UiPath RPA: digital transformation through automation
The robotic process automation (RPA) market is ballooning - according to Gartner, the market grew by 63.1% in 2018. McKinsey predicts that, by 2025, automation technologies, of which RPA forms a part, could have a gargantuan financial impact of around $6.7trn.
One of the main competitors in the market is the New York-based UiPath. Originally founded in Bucharest, Romania in 2005, the company has raised a total of $1bn over a number of rounds, with its latest Series D round raising $568mn alone.
What exactly is driving this explosive growth? In this month’s issue of Gigabit magazine, we spoke to Gavin Jackson, the company’s Senior Vice President and Managing Director EMEA, to get some answers and better understand the potential and possibilities of RPA.
One key part of the RPA offering is the agility it can grant to established companies still beholden to legacy software. “Most large enterprises are looking at a digital transformation journey and looking to build a set of attributes that are very specific - the attributes of what you might consider to be a digital native, or startup, tech company,” Jackson explains. “Startups loathe waste. They loathe any kind of time spent on anything but building their products, serving their customers, and reinventing the world. These are the attributes that are so attractive for companies that have been around for a long period of time.”
UiPath anticipates RPA to unlock human capacity and potential by eliminating busywork. “If you can get the robots to do all the drudge work, to stage data in a form factor that an analyst can then quickly view and chop stories from, you're getting the maximum impact out of that human, and they don't spend an ounce of time in the technical querying of data. They get to analyse the data and create stories that business owners can make good decisions with.”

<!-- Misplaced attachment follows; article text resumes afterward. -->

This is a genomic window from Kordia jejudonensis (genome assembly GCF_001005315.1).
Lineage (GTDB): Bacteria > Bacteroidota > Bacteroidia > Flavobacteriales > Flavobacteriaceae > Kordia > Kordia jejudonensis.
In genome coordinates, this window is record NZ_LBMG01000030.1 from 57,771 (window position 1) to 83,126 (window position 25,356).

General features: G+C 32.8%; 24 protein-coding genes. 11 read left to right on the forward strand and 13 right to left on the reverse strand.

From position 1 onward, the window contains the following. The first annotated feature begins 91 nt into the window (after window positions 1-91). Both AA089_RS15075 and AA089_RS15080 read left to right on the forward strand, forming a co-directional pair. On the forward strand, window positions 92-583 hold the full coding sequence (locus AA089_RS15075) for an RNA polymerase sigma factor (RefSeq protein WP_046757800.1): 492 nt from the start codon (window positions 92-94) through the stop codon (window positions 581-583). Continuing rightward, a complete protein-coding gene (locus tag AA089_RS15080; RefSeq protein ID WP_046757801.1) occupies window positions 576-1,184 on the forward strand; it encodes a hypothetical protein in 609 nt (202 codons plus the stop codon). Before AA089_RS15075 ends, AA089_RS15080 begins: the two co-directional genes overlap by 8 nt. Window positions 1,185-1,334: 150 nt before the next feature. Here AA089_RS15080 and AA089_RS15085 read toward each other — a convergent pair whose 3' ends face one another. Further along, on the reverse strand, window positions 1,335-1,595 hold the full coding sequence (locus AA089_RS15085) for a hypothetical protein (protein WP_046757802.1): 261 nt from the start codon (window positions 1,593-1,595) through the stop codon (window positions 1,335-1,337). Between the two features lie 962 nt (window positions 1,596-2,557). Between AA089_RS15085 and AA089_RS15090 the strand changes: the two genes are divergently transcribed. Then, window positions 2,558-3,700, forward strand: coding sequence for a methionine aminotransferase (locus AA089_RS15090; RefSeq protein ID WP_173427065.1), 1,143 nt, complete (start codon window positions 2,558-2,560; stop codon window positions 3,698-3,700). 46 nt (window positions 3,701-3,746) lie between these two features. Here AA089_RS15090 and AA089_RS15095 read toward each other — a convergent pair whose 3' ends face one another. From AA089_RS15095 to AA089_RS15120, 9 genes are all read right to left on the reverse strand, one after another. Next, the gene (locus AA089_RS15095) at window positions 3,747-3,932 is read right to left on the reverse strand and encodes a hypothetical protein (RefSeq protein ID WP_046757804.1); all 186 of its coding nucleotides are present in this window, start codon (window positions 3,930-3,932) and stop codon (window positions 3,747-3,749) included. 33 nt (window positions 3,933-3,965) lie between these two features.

You can read the full story here.
1993 – Founding
Jensen Huang from AMD, and Chris Malachowsky and Curtis Priem from Sun Microsystems, saw a market to improve graphics performance with dedicated hardware. They sensed that computer games would become a huge market and set out with $40,000 to found Nvidia.
1993 – Funding
Having named the company after a file-naming system they had devised, the trio needed funding, which came in the shape of a $20 million venture capital round led by Sequoia Capital.
1998 – Breakthrough
Nvidia had some success but their breakthrough would come with the introduction of the RIVA TNT graphics adapter. The following year, the company released the GeForce 256, which had on-board transformation and lighting. The GeForce comfortably led competitors.
2000s – success
Nvidia won the contract to develop graphics hardware for Microsoft’s Xbox and would go on to provide similar services to Sony for the Playstation 3. A slew of acquisitions and awards made Nvidia a household name in graphics.
2020 – Cambridge-1
The benefits of using the awesome power of graphics hardware to process other data was not lost on Nvidia, which announced plans to build the Cambridge-1, the UK’s most powerful computer. The company’s future in AI hardware development is virtually secure.
Photo credit: Nvidia
Find out more
Caption. Credit: Getty/xxx